Spanish is spoken by upwards of 300 million people in Latin America, where it is the official language of eighteen countries and the Commonwealth of Puerto Rico. In spite of the fact that it has been the first language of far-flung communities ranging over thousands of miles for some five centuries, Latin American Spanish is remarkably homogeneous—especially in its morphology and syntax—and all varieties are mutually intelligible.
Carried bodily into southern Spain with the Reconquest, the language of fifteenth-century Castile continued on to the New World during a period of intense intercultural contact and internal linguistic change. Many of the features shared by Andalusian, Canarian, and Latin American varieties are undoubtedly the result of "dialect leveling," whereby tenuous linguistic distinctions tend to be lost. Thus, for example, American Spanish is characterized by seseo (one sound for orthographic s and z where Castilian has two).
Although prestige norms of urban centers (especially national capitals) are more influential than ever thanks to centralized education and media, it remains the case that dialect boundaries do not, by and large, follow political ones. Features may be shared across countries while varying considerably within them. In the Latin American context, the importance of the demographic explosion and rapid urbanization since the mid-1950s cannot be underestimated: What was once an urban vs. rural distinction has given way to marked sociolinguistic differentiation within cities, and speakers from a range of social strata contribute to the national standard.
In phonology, a useful dichotomy can be drawn between the consonant-heavy dialects of highland Mexico and the Andes versus the consonant-weak varieties of the coasts, lowland South America, and the Southern Cone. The latter are characterized by the effacement of syllable-final consonants, most notoriously the aspiration or deletion of s. The so-called trilled r provides another Latin American shibboleth; several regional variants are not trills at all, and these represent some of the few widespread phonological phenomena unrelated to developments in Spain.
Perhaps the most exclusively Latin American morphosyntactic phenomenon is the voseo, or use of the pronoun vos in place of tú for the second person familiar singular—together with its corresponding verb forms. Particularly robust in Argentina, Paraguay, Uruguay, and Central America, some vestige of the voseo is familiar to most speakers outside of Mexico, Peru, and the Antilles.
The Latin American Spanish vocabulary has borrowed heavily from indigenous languages, with names for fauna, food, and places most likely to be of local or regional character. Typical are lexical items from Nahuatl (elote, cacahuate, aguacate, ejote), Taino (maíz, maní, batey), and Quechua (choclo, palta, poroto), some of which have spread pan-Hispanically and beyond. Spanish has displaced indigenous languages almost everywhere except in Mesoamerica, the Andes, and Paraguay, and it is fast encroaching upon them there (perhaps less rapidly in Paraguay). Still, in the early twenty-first century, far less than half of the Paraguayan population speaks fluent Spanish, and probably just over half of the Bolivian and Guatemalan people claim it as a first language. In these places, as well as in Peru, Ecuador, and Mexico, as the work of Carol Klee (2008) shows, there are contact-induced features in the phonology and syntax of local Spanish varieties, but these are most apparent in the speech of adult second-language learners, and most tend to dissipate over successive generations.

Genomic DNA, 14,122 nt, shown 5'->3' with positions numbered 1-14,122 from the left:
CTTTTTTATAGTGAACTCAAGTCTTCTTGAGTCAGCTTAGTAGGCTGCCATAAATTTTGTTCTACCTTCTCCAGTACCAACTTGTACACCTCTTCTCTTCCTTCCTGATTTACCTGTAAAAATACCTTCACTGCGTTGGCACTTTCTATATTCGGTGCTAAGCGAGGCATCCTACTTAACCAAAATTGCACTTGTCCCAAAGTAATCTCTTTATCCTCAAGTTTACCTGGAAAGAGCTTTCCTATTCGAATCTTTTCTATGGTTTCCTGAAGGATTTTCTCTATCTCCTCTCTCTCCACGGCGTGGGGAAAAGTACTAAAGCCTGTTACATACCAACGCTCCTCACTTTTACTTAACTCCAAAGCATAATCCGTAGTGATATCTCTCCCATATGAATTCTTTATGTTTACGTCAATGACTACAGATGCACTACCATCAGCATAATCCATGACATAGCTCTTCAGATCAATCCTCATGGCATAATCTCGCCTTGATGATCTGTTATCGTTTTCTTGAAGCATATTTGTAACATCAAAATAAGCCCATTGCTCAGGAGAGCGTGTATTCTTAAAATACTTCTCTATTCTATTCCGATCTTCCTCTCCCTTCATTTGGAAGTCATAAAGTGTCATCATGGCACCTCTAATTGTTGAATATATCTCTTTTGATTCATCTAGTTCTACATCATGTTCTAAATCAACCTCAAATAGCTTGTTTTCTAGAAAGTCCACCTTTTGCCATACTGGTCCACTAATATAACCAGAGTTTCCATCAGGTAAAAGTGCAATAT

Extra-Hispanic influence has also come from African languages, especially in the Caribbean basin where lexical borrowings abound and where arguments have been made for some African contribution to, say, consonant loss in Dominican Spanish. The greatest force in the foreseeable future, however, is undeniably English, due not to any largescale bilingualism in Latin America but rather to its status as a world language of commerce and technology. Contact with English is constant and unstoppable throughout the hemisphere; even so, its effects, though significant, are largely limited to expansion of the lexicon.
National affiliates of the Real Academia Española exist in all nineteen of the Spanish-speaking territories mentioned above, where together they advocate for "el cuidado y defensa del idioma común." The region's largest professional association of linguists is the Asociación de Lingüística y Filología de América Latina. The collection and documentation of dialect data has been the ongoing objective of the "Norma Culta" project, headed by Juan Lope Blanch (1986), and two online corpora with video dialect samples include sites managed by Terrell Morgan (2007) and Carlos-Eduardo Piñeros (2007).
Gordon, Raymond G., Jr., ed. Ethnologue: Languages of the World, 15th edition. Dallas: SIL, 2005. Also available from http://www.ethnologue.org.
Hidalgo, Margarita. "The Emergence of Standard Spanish in the American Continent: Implications for Latin American Dialectology." Language Problems and Language Planning 14 (1990): 47-63.
Klee, Carol. "Migrations and Globalization: Their Effects on Contact Varieties of Latin American Spanish." In Español en los Estados Unidos y en otros contextos: Cuestiones sociolingüísticas, políticas y pedagógicas, ed. Manel Lacorte and Jennifer Leeman. Madrid: Vervuert/Iberoamericana, 2008.
Lipski, John M. Latin American Spanish. London and New York: Longman, 1994.
Lope Blanch, Juan. El estudio del español hablado culto: Historia de un proyecto. Mexico City: UNAM, 1986.
Morgan, Terrell A. Digital Catalog of the Sounds of Spanish. 2007. Online video corpus available from http://dialectos.osu.edu.
Piñeros, Carlos-Eduardo. Dialectoteca del español. 2007. Available from http://www.uiowa.edu/∼acadtech/dialects.
Terrell A. Morgan